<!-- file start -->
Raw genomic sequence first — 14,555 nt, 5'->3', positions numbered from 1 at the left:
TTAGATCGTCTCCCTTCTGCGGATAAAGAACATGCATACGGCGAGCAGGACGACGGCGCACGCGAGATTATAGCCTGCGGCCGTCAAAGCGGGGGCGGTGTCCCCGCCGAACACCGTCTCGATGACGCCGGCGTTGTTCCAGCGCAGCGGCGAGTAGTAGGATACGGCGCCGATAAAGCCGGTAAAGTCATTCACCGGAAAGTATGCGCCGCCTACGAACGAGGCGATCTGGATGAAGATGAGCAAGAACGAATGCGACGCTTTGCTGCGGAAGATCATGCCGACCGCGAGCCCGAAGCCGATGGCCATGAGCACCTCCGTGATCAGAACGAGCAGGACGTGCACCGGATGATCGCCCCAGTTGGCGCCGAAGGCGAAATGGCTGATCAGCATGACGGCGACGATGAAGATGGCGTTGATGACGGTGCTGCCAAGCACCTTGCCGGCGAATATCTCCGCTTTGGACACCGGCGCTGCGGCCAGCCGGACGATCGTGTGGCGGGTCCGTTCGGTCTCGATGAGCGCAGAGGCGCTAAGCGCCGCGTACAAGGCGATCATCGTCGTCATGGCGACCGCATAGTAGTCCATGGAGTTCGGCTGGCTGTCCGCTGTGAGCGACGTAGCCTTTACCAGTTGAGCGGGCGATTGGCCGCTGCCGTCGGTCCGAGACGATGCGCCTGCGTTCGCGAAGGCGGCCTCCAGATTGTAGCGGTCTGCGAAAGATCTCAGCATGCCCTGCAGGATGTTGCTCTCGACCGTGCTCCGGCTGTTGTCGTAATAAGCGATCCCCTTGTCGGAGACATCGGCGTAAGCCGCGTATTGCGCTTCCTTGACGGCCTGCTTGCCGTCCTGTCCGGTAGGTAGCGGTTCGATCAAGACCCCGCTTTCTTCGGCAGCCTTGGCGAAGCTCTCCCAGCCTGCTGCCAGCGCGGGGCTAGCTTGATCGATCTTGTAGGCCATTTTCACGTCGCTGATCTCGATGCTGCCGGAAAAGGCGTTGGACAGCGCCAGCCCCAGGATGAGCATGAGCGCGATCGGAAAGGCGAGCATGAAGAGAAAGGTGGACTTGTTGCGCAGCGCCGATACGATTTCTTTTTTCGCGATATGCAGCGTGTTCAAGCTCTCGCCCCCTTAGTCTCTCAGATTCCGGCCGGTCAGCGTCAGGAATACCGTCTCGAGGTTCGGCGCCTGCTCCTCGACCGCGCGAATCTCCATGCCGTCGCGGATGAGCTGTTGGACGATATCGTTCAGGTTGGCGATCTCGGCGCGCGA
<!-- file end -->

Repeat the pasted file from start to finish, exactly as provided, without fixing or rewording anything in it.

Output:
Raw genomic sequence first — 14,555 nt, 5'->3', positions numbered from 1 at the left:
TTAGATCGTCTCCCTTCTGCGGATAAAGAACATGCATACGGCGAGCAGGACGACGGCGCACGCGAGATTATAGCCTGCGGCCGTCAAAGCGGGGGCGGTGTCCCCGCCGAACACCGTCTCGATGACGCCGGCGTTGTTCCAGCGCAGCGGCGAGTAGTAGGATACGGCGCCGATAAAGCCGGTAAAGTCATTCACCGGAAAGTATGCGCCGCCTACGAACGAGGCGATCTGGATGAAGATGAGCAAGAACGAATGCGACGCTTTGCTGCGGAAGATCATGCCGACCGCGAGCCCGAAGCCGATGGCCATGAGCACCTCCGTGATCAGAACGAGCAGGACGTGCACCGGATGATCGCCCCAGTTGGCGCCGAAGGCGAAATGGCTGATCAGCATGACGGCGACGATGAAGATGGCGTTGATGACGGTGCTGCCAAGCACCTTGCCGGCGAATATCTCCGCTTTGGACACCGGCGCTGCGGCCAGCCGGACGATCGTGTGGCGGGTCCGTTCGGTCTCGATGAGCGCAGAGGCGCTAAGCGCCGCGTACAAGGCGATCATCGTCGTCATGGCGACCGCATAGTAGTCCATGGAGTTCGGCTGGCTGTCCGCTGTGAGCGACGTAGCCTTTACCAGTTGAGCGGGCGATTGGCCGCTGCCGTCGGTCCGAGACGATGCGCCTGCGTTCGCGAAGGCGGCCTCCAGATTGTAGCGGTCTGCGAAAGATCTCAGCATGCCCTGCAGGATGTTGCTCTCGACCGTGCTCCGGCTGTTGTCGTAATAAGCGATCCCCTTGTCGGAGACATCGGCGTAAGCCGCGTATTGCGCTTCCTTGACGGCCTGCTTGCCGTCCTGTCCGGTAGGTAGCGGTTCGATCAAGACCCCGCTTTCTTCGGCAGCCTTGGCGAAGCTCTCCCAGCCTGCTGCCAGCGCGGGGCTAGCTTGATCGATCTTGTAGGCCATTTTCACGTCGCTGATCTCGATGCTGCCGGAAAAGGCGTTGGACAGCGCCAGCCCCAGGATGAGCATGAGCGCGATCGGAAAGGCGAGCATGAAGAGAAAGGTGGACTTGTTGCGCAGCGCCGATACGATTTCTTTTTTCGCGATATGCAGCGTGTTCAAGCTCTCGCCCCCTTAGTCTCTCAGATTCCGGCCGGTCAGCGTCAGGAATACCGTCTCGAGGTTCGGCGCCTGCTCCTCGACCGCGCGAATCTCCATGCCGTCGCGGATGAGCTGTTGGACGATATCGTTCAGGTTGGCGATCTCGGCGCGCGA